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Contracting agency's inadvertent inclusion of statement on solicitation's cover page that project is set aside for small businesses does not prohibit award to low. Large business bidder where solicitation reasonably shows that the procurement was not intended to be set aside. No bidder was prejudiced by erroneous statement. Determination of Bureau of Indian Affairs that a firm meets eligibility criteria for responding to Buy Indian Act procurement will not be disturbed by the General Accounting Office where not shown to be unreasonable. Northwest alleges that the proposed award is improper in light of the solicitation's cover page statement that "THIS PROJECT IS A SMALL BUSINESS SET ASIDE FOR 51% INDIAN-OWNED FIRMS.

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B-239404, Aug 16, 1990, 90-2 CPD 133

PROCUREMENT - Sealed Bidding - Contract awards - Propriety PROCUREMENT - Socio-Economic Policies - Small business set-asides - Uses - Administrative discretion DIGEST: 1. Contracting agency's inadvertent inclusion of statement on solicitation's cover page that project is set aside for small businesses does not prohibit award to low, large business bidder where solicitation reasonably shows that the procurement was not intended to be set aside, and no bidder was prejudiced by erroneous statement. PROCUREMENT - Socio-Economic Policies - Preferred products/services American Indians 2. Determination of Bureau of Indian Affairs that a firm meets eligibility criteria for responding to Buy Indian Act procurement will not be disturbed by the General Accounting Office where not shown to be unreasonable.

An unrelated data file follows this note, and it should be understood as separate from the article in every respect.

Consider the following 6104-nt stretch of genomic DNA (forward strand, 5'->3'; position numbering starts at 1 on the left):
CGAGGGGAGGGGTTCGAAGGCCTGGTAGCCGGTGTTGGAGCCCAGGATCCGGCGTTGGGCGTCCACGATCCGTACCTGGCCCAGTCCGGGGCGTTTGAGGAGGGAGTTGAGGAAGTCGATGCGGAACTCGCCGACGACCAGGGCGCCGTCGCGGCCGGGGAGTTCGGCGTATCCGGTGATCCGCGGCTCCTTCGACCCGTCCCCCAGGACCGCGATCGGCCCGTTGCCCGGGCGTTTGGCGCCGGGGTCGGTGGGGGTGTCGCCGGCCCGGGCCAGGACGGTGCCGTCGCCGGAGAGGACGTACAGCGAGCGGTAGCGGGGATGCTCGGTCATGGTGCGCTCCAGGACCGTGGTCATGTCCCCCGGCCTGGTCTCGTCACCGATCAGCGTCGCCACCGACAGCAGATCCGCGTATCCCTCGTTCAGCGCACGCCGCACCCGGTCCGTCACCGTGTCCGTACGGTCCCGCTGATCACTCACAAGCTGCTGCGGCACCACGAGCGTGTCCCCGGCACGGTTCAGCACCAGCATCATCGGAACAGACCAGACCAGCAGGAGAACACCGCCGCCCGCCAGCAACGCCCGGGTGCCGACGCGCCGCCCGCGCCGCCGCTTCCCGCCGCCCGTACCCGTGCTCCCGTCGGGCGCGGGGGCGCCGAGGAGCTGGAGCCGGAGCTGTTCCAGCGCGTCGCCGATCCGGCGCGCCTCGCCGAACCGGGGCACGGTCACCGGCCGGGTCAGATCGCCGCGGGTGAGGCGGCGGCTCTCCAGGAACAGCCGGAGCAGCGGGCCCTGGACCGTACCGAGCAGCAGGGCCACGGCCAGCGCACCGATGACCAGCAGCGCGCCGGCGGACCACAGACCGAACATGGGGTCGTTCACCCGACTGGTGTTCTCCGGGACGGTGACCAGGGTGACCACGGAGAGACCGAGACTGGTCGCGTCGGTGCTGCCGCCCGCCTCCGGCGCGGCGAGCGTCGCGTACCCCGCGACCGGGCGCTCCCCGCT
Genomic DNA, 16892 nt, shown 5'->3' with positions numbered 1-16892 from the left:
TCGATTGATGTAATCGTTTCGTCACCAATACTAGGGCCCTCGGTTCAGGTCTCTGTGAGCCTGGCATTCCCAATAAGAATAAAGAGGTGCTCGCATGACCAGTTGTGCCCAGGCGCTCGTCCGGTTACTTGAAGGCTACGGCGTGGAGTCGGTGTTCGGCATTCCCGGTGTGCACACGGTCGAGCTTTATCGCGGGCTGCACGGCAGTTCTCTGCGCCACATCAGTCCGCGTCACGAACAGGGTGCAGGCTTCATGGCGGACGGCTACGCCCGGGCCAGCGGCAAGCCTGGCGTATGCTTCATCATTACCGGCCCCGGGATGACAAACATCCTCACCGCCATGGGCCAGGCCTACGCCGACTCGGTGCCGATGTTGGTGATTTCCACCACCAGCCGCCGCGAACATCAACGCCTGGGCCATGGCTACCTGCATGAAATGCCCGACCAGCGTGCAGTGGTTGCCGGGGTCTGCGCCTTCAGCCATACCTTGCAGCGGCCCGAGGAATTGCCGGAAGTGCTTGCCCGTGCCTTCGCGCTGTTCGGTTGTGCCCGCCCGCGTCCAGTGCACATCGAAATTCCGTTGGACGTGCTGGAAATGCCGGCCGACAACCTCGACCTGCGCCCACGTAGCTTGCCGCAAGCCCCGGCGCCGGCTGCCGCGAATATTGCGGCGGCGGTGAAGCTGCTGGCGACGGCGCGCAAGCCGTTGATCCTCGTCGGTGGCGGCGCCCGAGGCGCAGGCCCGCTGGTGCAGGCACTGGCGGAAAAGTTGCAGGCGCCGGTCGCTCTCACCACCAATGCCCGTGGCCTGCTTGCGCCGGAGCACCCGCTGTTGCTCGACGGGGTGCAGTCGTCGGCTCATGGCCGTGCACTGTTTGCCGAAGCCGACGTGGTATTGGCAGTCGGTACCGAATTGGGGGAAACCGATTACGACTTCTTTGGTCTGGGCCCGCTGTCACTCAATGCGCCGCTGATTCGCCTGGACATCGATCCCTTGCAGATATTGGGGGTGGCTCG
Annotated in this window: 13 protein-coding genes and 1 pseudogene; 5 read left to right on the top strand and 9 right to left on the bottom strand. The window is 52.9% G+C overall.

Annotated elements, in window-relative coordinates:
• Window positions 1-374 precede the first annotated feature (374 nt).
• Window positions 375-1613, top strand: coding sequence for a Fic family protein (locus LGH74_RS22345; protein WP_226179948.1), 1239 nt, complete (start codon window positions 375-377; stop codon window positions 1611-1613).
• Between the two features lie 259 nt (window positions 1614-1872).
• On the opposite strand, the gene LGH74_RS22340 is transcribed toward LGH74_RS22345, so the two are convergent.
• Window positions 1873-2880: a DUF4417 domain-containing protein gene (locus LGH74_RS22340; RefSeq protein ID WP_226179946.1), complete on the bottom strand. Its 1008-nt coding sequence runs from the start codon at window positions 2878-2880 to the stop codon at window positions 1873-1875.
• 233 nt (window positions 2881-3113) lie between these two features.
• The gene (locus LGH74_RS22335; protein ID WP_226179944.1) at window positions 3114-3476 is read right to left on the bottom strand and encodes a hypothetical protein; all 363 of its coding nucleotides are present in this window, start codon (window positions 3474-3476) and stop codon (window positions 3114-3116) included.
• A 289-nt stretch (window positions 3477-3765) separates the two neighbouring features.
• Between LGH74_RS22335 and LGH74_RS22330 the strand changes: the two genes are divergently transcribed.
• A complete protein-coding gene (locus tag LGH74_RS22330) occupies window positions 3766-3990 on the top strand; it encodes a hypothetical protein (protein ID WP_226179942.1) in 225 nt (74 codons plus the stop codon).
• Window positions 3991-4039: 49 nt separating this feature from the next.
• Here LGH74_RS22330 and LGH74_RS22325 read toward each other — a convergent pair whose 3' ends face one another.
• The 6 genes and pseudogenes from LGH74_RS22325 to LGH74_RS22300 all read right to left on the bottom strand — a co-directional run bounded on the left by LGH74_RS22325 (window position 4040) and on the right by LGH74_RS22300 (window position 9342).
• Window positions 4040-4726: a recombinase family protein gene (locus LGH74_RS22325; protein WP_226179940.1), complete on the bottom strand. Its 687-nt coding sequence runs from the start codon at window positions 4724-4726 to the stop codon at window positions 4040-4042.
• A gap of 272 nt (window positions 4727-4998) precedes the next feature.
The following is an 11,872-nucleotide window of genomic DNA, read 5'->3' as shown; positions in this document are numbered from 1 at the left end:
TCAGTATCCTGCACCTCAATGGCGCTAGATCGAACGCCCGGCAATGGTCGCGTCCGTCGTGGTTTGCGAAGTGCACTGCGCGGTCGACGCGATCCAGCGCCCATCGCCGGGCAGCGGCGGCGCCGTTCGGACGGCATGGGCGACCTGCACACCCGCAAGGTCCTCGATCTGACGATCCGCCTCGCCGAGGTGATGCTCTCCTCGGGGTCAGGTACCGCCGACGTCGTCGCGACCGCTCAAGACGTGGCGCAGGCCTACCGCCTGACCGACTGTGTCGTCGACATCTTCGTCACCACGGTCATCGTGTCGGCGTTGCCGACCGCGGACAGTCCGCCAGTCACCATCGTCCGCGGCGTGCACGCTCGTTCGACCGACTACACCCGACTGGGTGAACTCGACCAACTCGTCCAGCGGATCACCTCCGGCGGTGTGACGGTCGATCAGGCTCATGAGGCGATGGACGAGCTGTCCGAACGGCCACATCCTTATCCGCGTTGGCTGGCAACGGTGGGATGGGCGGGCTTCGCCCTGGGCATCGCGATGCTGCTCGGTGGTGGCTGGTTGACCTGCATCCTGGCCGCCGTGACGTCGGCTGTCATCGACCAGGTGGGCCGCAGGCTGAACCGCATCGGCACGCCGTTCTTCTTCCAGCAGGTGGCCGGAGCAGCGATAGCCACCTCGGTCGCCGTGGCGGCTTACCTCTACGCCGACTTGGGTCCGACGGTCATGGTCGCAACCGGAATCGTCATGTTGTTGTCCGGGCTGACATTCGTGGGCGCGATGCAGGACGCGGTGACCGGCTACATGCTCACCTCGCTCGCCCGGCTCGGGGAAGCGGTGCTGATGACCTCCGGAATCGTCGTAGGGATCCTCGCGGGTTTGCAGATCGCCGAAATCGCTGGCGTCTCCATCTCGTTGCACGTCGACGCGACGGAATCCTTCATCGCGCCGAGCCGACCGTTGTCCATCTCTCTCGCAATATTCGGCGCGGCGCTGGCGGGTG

Attorneys

Northwest Piping, Inc.:

Northwest Piping, Inc. protests the proposed award of a contract to Blaze Construction Co. by the Bureau of Indian Affairs (BIA), Department of the Interior, under invitation for bids (IFB) No. BIA-M00 90-09, for a road construction project on the Mescalero Indian Reservation in New Mexico. Northwest alleges that the proposed award is improper in light of the solicitation's cover page statement that "THIS PROJECT IS A SMALL BUSINESS SET ASIDE FOR 51% INDIAN-OWNED FIRMS," since, Northwest contends, Blaze is neither a small business concern nor a 51 percent Indian-owned firm.

We deny the protest.

The Commerce Business Daily (CBD) notice of BIA's requirement, published March 1, 1990, and the presolicitation notice, issued February 22, notified bidders that the procurement was restricted to 51 percent Indian- owned firms, but neither notice indicated in any way that the procurement was also set aside for small business concerns. Blaze, which certified in its bid that it is not a small business, submitted the low bid of $266,109 at bid opening on April 4. Northwest, which certified that it is a small business, submitted the next low bid of $272,543.50. Two other large businesses submitted higher priced bids. On April 6, Northwest filed an agency-level protest with the contracting officer against any proposed award to Blaze alleging that Blaze is not a small, 51 percent Indian-owned business. BIA denied that protest on April 16. Northwest filed its protest with our Office on April 24. BIA has advised us that it contemplates making an award to Blaze, but that it has withheld award pending our decision on the protest.